Warren Gatland has rolled the dice in his World Cup selection but Robin Davey says the proof of the pudding will be in the Japanese eating and that the Wales coach has good form in the kitchen.
Warren Gatland has enjoyed unprecedented success in charge of Wales, but as he heads into his final challenge at the World Cup in Japan he has taken a big gamble.
He has decided to go to Japan with only five players in arguably the most testing, most demanding position of all at prop, and one of those is a rookie.
Gatland’s surprise decision to ditch experienced pair Rob Evans and Samson Lee – admittedly, because of possible fitness issues – and go with a real bolter in Rhys Carre, has raised more than a few eyebrows.
Even more so as Gatland is taking a player who is already out of the opening World Cup game against Georgia and there is merely a hope he will make the second match against Australia.
Cory Hill has been selected in the squad though he hasn’t played a game since he injured an ankle while scoring a try in the Six Nations clash way back in February.
On top of that it was discovered Hill has suffered a slight fracture in his leg, making it touch and go whether he could make the tournament at all.
In Hill’s case Gatland decided to go with medical advice which said Hill should be fit for that second encounter in Japan.
But as ever with a gamble the man responsible for taking it will be applauded it it succeeds – and there are no hitches – but will be criticised heavily if it turns out there are major issues.
What makes the decision at prop even more difficult to understand is that Wales have experienced real scrummaging problems during the World Cup warm-up games.
The five props who will be making the trip are Tomas Francis, Dillon Lewis, Nicky Smith, Wyn Jones and young Carre.
Gatland has overlooked Evans because he says he went into camp with a shoulder issue and then developed neck and back problems while Lee had missed a few campaigns and also had experienced hamstring problems.
And Gatland also cited evidence from the training camps in his decision to go with Carre, who a few months ago it is fair to say was a complete unknown.
According to the head coach, Carre started the summer camps a fair way down the ladder in terms of fitness and was also carrying too many pounds. Yet, by the end of them, he was the fittest of the lot.
So, although Carre’s only appearance in a Wales jersey was against Ireland last week he will be on the plane to Japan as a real bolter.
Of course, if there are injuries replacements can be flown out pretty quickly, but that can be disruptive while the player concerned may not be up to speed with decision-making and calls.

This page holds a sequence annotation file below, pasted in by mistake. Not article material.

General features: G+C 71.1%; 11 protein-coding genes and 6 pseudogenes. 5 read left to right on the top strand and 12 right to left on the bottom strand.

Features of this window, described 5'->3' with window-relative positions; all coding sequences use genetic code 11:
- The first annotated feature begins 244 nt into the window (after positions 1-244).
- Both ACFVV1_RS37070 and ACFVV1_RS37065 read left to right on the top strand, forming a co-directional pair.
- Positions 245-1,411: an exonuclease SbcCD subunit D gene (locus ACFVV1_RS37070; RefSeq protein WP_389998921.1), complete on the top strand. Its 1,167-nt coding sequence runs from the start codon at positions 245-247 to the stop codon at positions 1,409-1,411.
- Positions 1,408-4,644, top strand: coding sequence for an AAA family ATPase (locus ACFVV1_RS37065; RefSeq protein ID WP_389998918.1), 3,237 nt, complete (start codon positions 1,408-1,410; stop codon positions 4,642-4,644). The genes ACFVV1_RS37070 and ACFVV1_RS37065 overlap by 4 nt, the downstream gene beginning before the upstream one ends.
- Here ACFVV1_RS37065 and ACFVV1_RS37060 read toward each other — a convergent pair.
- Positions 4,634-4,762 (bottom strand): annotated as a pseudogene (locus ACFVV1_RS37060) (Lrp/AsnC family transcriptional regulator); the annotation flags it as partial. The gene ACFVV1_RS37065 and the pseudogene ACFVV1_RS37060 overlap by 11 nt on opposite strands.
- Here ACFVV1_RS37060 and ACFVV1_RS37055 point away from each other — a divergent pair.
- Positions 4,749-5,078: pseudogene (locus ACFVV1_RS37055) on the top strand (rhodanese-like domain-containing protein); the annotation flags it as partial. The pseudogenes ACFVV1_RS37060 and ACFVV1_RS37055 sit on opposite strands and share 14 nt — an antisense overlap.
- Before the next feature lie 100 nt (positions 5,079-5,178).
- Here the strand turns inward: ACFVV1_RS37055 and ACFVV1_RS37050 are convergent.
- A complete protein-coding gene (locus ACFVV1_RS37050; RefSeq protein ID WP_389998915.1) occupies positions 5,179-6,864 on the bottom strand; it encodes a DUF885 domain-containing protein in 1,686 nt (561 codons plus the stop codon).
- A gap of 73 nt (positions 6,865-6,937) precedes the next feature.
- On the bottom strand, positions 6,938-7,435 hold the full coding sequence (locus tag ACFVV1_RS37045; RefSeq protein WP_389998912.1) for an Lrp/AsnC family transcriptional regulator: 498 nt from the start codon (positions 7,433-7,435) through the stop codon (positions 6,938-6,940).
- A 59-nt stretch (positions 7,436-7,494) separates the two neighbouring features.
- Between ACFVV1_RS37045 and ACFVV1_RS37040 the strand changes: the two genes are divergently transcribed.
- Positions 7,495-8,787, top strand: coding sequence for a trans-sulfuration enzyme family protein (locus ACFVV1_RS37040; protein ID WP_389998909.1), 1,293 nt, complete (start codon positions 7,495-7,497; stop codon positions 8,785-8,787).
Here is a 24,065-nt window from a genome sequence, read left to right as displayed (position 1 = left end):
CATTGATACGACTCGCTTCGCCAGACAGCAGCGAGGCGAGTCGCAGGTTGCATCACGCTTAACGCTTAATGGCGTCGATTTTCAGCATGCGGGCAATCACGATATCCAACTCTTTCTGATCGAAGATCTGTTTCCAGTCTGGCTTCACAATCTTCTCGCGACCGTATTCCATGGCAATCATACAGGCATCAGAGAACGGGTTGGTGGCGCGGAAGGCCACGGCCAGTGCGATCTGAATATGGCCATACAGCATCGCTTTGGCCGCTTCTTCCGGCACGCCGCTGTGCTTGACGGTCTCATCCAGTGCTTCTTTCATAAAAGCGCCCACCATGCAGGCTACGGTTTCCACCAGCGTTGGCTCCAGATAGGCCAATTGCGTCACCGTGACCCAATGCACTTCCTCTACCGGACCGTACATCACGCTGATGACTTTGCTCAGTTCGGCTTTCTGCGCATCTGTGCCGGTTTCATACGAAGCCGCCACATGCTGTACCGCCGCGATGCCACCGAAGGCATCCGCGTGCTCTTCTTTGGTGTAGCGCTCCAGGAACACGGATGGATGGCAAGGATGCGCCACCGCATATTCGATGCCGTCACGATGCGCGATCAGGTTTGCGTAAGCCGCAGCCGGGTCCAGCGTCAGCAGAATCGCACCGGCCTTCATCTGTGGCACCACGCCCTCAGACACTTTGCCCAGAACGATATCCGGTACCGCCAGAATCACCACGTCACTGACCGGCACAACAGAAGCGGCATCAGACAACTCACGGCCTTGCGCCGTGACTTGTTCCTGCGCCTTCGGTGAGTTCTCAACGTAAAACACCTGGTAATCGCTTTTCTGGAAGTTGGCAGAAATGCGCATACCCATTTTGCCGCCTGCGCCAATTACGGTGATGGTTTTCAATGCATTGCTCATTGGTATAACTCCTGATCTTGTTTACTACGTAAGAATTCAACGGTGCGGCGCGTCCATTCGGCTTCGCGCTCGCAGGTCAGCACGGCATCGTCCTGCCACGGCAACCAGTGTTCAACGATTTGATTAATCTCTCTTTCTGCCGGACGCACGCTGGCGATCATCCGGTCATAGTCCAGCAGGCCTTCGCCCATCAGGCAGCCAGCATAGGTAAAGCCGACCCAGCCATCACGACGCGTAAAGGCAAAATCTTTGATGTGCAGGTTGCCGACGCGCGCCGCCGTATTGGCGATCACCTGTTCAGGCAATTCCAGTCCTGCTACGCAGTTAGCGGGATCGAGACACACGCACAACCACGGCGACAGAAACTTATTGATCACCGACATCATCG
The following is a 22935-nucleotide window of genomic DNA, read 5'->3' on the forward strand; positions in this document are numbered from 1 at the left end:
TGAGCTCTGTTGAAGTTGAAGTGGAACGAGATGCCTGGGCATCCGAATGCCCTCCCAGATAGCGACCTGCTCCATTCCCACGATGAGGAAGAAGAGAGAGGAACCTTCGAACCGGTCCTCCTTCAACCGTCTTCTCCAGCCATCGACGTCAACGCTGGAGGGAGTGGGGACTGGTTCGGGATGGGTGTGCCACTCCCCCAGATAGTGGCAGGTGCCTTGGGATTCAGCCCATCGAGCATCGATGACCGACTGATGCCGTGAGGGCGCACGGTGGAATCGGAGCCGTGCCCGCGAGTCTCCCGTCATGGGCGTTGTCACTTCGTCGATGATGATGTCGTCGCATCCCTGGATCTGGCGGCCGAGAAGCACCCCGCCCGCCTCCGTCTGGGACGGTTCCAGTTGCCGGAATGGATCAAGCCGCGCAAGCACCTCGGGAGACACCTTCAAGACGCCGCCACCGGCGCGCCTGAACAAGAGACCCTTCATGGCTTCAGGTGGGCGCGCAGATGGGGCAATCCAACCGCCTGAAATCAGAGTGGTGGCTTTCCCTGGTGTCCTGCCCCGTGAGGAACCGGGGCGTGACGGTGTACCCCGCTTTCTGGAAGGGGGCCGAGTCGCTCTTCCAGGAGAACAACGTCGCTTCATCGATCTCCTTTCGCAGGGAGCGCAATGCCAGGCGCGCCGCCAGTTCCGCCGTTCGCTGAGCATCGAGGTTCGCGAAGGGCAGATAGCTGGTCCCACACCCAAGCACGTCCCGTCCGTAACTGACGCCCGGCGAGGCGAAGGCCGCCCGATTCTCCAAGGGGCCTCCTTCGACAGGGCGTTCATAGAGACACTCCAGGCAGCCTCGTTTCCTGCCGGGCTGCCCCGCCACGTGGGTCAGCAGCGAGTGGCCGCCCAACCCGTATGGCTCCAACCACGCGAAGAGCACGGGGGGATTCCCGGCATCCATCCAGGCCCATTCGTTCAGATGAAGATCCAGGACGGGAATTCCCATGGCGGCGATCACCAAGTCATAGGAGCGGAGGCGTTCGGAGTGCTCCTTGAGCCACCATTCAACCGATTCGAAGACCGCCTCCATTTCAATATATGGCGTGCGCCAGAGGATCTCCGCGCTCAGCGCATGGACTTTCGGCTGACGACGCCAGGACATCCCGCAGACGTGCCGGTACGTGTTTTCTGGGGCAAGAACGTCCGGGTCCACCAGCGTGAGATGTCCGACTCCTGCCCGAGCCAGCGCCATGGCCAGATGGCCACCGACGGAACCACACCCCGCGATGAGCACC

So, it remains a gamble and it’s hoped it doesn’t backfire on Gatland, though it has to be said he has an impressive record when it comes to his selection hunches.
If he goes with it, there must be good reason and his inclusion of some unproved kids for the 2011 tournament turned out to be a real tone-setter.
Eight years ago, he picked a 22-year-old as his captain in Sam Warburton and took an uncapped Ken Owens, a 20-year-old with three caps in Faletau, a 19-year-old George North, and a 20-year-old Scott Williams who had just four caps.
Wales unexpectedly reached the semi-finals in 2011, so time will tell if the 2019 gamble pays off.
Elsewhere, Rhys Patchell was such a success against Ireland last Saturday that his inclusion in the final squad was a formality and there is a suggestion that he may even supplant Dan Biggar as number one.
Fears that Wales would struggle in the absence of the unfortunate Gareth Anscombe have now been partly dispelled after the convincing display by Patchell, who scored a fine try and kicked really well, aside from setting his backs moving.
That is not to discredit the other candidate, Jarrod Evans, who started the game and had to perform at a time when the pack was struggling but he didn’t command proceedings in the way Patchell did.
Ospreys centre Williams was another who failed to make it as the back problems he had experienced failed to convince Gatland that was a gamble worth taking.
Instead, Owen Watkin will be on the plane, and so will Hallam Amos whose versatility probably won him the vote ahead of Owen Lane. The wing had impressed against Ireland but just missed out.
Most of the other positions were pretty much done and dusted, the decision to take just five props opening the way for an extra back row forward. James Davies earned a call-up and he will travel with brother and centre Jonathan.
Clearly, Faletau will be missed in that department and fingers and toes will be crossed that Ross Moriarty, the only specialist No.8 in the party, will come through unscathed.
At least Wales won’t carry the tag of world No.1 ranking going into the World Cup after their defeat by Ireland, which could actually be a blessing.
But they won’t want another setback in the return in Dublin this Saturday, for though again it’s only a friendly, three defeats out of four in the warm-up matches would hardly be good for morale.
Victory in the Irish stronghold would be just the tonic Wales need going into the global tournament.